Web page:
UCLA finished third in the Pac-12 South last season at 5-4 and 8-5 overall, but it was just one game out of representing the division in the Pac-12 title game against Stanford.
That means even the slightest improvement could allow the Bruins to vie for a spot in the Rose Bowl, which they haven't played in since 1998.
There is no question the team still has a lot of developing to do with regard to its young players between now and the start of the season, but plenty of bright spots emerged Saturday and offered hope for a fantastic 2016 campaign.
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The first step of Michigan State football's reloading year concluded Saturday, and a few players exited spring practice destined for meaningful roles in 2016.
Others, however, have an uphill battle toward earning a significant place on the depth chart. One positional unit took a notable hit, too.
Although the spring offers a far-from-definitive look at potential breakout candidates, new or inexperienced talents often receive praise during the workouts.
While each "winner" of the session must continue impressing throughout the summer and fall camp, few are locked into starting roles. There's still plenty of time to recover from a tough spring.
UCLA wrapped up spring practice on Saturday with exactly that—practice—which in today's era of college football is unique.
Considering the injury problems that plagued the Bruins, however, it was the prudent choice for head coach Jim Mora and Co.
Much of UCLA's efforts this spring were focused on implementing new philosophies on both sides of the football. Additionally, the Bruins started the process of replacing NFL-bound talents like Paul Perkins, Jordan Payton and Thomas Duarte.
A few promising players emerged, but a couple of storylines weren't quite as wonderful—particularly for the fans. All things considered, though, it's a negative the program will accept.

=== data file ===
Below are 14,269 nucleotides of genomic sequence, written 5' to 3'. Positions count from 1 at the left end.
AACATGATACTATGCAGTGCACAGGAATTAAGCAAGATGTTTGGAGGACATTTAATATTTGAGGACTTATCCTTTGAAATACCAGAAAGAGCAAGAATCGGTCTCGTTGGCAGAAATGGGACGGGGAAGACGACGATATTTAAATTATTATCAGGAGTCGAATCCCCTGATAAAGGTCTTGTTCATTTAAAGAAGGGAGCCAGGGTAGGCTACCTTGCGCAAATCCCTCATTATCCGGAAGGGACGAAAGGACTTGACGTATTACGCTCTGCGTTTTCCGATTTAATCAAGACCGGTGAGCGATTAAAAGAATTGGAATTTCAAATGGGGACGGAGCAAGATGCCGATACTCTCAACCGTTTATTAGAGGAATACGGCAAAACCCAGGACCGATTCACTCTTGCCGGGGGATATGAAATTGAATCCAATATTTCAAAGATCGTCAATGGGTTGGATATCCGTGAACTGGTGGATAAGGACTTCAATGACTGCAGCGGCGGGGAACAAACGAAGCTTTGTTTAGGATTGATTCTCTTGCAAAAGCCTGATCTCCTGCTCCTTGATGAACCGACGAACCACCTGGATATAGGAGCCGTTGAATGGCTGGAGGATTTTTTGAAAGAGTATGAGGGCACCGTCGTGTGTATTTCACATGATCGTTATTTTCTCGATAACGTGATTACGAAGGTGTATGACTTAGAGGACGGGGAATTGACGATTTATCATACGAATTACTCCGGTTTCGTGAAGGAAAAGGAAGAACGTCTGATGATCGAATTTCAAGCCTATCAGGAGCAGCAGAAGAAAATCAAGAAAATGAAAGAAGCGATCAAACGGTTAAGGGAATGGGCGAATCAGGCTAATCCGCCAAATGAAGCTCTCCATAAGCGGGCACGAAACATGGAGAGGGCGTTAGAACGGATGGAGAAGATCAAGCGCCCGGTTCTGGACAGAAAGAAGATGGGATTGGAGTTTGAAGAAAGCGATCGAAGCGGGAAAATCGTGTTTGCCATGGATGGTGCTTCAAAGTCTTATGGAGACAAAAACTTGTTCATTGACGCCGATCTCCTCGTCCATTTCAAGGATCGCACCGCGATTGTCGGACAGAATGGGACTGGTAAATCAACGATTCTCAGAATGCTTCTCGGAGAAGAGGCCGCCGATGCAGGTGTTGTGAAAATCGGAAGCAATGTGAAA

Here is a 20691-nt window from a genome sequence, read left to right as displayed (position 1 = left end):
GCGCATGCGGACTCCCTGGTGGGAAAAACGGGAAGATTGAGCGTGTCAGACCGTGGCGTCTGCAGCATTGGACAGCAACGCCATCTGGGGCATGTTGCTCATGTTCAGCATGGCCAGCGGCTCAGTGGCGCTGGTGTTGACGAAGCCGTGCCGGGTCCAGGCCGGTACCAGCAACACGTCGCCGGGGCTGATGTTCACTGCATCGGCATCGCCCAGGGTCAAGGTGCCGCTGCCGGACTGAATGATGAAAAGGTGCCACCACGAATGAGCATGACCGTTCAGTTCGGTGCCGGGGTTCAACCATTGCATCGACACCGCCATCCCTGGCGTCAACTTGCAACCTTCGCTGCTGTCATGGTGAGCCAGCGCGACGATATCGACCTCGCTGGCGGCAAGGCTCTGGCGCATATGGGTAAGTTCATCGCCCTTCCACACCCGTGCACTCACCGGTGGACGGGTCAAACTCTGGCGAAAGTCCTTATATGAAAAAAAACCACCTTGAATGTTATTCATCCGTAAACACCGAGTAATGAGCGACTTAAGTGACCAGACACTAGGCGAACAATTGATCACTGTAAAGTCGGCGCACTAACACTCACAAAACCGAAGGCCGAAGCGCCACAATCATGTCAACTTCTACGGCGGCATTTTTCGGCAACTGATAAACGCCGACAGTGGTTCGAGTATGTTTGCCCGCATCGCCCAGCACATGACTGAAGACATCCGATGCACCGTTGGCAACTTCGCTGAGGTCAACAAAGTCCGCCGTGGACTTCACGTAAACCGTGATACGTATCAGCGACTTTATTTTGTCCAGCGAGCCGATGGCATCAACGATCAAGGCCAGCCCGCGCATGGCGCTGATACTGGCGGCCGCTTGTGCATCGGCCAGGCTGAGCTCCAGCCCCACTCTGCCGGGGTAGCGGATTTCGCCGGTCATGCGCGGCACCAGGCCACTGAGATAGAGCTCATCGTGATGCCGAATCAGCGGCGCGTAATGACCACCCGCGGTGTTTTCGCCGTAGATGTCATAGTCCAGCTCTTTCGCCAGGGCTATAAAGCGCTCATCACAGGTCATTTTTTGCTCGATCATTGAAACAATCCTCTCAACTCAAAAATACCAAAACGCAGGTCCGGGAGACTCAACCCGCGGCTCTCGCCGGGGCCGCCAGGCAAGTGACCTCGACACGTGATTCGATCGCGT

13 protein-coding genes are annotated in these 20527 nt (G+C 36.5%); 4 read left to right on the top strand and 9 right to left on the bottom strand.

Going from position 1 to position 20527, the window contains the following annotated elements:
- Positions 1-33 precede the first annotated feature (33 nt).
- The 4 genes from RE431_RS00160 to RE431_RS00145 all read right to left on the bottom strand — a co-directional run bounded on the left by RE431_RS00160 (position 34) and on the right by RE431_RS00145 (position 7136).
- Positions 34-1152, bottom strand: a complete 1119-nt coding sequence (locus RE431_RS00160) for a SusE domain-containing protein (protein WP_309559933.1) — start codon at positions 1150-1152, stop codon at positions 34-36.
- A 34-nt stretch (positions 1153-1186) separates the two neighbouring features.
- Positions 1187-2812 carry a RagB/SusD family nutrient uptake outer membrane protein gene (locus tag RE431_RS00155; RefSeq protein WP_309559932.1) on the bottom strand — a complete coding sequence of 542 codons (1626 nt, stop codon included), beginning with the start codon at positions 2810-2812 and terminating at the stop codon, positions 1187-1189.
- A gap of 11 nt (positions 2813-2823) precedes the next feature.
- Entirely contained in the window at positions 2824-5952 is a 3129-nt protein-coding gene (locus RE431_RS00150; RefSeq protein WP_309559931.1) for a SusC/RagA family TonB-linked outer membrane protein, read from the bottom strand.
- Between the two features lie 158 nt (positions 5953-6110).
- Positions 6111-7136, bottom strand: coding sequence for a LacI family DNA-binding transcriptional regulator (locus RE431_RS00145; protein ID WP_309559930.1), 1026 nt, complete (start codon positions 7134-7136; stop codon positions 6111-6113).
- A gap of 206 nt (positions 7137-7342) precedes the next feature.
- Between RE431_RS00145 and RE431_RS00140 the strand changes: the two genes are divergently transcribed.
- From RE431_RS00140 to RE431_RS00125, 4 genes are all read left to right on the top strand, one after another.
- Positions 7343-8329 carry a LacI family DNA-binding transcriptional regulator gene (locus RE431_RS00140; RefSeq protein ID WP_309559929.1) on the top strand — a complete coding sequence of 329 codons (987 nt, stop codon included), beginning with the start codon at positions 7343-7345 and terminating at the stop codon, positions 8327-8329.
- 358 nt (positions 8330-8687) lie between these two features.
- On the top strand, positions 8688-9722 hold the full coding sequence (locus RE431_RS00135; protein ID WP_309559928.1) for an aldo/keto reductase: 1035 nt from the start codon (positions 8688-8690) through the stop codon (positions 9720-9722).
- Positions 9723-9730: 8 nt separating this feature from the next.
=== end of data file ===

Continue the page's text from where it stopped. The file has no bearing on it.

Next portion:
Miami (Fla.) Hurricanes running back Mark Walton was suspended by the team Saturday following an early-morning arrest in Miami, according to NBC6 in South Florida.
Liane Morejon of WPLG Local 10 in Miami reported Walton was charged for DUI and driving with a suspended license.
Tim Reynolds of the Associated Press also reported that a source said Walton is being investigated for impersonating a police officer; however, police have yet to confirm.
Will Manso of WPLG Local 10 in Miami tweeted out a statement from Miami athletic director Blake James regarding Walton's punishment:
Walton rushed for 461 yards and averaged 3.55 yards per carry as a freshman in 2015. He also caught 22 passes for 293 yards to go along with 10 total touchdowns.
Walton was penciled in to share the backfield workload with junior Joseph Yearby, who rushed for 1,002 yards last season, but his status is now up in the air.
While the university did not reveal a potential timetable for Walton's return from suspension, the sophomore's absence leaves Miami's offense in a state of flux.
The Hurricanes looked to be a team on the rise after going 8-5 last season, especially if quarterback Brad Kaaya continues to develop. A strong running game would go a long way toward making that happen, and Walton was tabbed to be a big part of that.
It is unclear if James and head coach Mark Richt will allow the suspension to carry into the season, but if it does, then Yearby figures to have an even bigger role with Trayone Gray perhaps being asked to fill the backup void as well.
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Turnover around key positions will define the UCLA Bruins' 2016 spring game Saturday at Drake Stadium.
It's a new venue for what coach Jim Mora dubs the "spring showcase." Once again, the event won't be an official game but an enhanced practice sans full contact or a scoreboard keeping track of the action.
“We’re going to try to make it eventful, fun and interesting,” Mora said, according to Matthew Joye of the Daily Bruin. “It will not be a full-contact scrimmage. I just don’t think it’s in the best interest of our players to do so.”